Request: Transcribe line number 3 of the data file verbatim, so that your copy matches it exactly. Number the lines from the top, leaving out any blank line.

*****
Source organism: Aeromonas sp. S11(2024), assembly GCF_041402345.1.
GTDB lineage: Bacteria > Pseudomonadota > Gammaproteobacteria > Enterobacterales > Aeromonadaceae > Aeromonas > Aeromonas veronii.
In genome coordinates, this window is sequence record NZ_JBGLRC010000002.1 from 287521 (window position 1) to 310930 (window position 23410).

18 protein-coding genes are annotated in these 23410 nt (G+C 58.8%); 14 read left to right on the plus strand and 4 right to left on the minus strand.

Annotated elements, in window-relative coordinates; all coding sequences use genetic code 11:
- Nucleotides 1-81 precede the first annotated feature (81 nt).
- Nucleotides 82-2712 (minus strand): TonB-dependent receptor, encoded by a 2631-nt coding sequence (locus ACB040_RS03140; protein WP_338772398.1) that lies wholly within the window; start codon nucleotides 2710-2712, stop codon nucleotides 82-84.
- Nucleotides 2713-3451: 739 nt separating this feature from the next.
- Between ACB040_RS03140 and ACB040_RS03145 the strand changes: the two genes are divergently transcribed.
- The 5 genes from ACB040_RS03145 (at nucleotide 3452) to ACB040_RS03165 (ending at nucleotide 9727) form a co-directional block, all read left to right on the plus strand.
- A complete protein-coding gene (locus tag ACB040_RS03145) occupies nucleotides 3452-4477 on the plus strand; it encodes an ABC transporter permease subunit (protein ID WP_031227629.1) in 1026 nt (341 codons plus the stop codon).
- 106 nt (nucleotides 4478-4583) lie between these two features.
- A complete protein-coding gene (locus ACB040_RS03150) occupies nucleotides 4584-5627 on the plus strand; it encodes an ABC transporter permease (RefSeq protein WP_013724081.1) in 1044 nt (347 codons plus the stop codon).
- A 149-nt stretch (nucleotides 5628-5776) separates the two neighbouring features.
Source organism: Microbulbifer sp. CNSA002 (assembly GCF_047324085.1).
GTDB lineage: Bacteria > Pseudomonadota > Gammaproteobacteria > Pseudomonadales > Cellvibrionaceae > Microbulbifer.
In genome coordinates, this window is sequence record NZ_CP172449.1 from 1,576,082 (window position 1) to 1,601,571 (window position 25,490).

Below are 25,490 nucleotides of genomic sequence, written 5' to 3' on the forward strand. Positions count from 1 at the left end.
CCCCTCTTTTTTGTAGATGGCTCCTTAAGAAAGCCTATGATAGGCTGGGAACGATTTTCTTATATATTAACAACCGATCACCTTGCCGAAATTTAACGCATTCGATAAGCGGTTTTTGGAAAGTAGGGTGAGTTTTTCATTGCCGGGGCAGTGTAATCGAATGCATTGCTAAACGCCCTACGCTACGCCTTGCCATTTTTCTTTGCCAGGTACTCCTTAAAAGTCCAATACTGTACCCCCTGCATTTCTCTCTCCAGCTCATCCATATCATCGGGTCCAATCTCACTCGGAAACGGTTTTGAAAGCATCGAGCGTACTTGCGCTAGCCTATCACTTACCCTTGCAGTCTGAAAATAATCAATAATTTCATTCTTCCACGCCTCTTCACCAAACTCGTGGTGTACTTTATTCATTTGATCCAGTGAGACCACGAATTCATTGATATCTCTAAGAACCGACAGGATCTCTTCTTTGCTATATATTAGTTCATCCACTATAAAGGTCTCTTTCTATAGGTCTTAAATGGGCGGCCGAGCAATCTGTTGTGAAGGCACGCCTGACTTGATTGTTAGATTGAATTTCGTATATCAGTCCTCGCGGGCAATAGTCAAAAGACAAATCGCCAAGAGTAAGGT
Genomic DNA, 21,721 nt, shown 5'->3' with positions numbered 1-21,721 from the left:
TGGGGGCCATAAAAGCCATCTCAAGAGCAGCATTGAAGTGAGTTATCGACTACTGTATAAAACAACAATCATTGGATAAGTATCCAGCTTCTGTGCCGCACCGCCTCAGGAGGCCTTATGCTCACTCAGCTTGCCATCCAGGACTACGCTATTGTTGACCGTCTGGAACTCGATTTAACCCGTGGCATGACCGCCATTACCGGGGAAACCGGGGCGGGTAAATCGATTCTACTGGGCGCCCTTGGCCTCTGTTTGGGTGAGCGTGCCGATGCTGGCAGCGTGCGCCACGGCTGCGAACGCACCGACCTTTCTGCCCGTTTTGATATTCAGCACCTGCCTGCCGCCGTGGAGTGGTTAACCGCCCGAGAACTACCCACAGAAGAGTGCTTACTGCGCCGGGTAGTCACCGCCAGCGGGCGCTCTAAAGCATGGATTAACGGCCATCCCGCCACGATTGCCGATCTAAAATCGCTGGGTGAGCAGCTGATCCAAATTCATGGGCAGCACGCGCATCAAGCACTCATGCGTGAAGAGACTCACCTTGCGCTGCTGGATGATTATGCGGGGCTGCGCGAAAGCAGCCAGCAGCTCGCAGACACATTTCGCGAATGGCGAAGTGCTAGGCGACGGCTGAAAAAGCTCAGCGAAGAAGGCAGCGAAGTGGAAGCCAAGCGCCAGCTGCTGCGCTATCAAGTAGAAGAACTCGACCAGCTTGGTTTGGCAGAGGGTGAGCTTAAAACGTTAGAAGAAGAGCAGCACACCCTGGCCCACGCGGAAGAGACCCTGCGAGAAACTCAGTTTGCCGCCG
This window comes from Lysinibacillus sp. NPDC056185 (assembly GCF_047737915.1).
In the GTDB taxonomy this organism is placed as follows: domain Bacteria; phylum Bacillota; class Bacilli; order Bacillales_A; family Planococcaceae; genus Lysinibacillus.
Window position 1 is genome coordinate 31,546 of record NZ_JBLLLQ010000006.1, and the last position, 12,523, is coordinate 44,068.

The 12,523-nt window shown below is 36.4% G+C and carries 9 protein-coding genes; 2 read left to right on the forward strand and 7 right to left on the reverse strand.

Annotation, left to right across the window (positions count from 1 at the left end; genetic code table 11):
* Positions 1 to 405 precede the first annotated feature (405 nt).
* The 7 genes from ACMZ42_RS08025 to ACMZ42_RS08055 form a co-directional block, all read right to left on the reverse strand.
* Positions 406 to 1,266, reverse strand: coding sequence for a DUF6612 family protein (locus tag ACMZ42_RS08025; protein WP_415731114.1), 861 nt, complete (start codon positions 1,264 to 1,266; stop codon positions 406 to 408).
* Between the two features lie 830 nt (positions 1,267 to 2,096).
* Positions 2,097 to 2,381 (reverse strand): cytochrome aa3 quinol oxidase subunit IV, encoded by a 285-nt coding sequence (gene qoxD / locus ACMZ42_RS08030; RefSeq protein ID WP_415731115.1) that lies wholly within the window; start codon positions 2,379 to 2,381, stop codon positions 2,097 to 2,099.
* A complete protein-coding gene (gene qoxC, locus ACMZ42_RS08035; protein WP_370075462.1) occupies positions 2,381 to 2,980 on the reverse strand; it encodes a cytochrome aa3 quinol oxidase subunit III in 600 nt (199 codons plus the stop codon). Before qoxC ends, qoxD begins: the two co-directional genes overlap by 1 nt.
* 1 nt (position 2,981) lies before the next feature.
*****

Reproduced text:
In genome coordinates, this window is sequence record NZ_JBGLRC010000002.1 from 287521 (window position 1) to 310930 (window position 23410).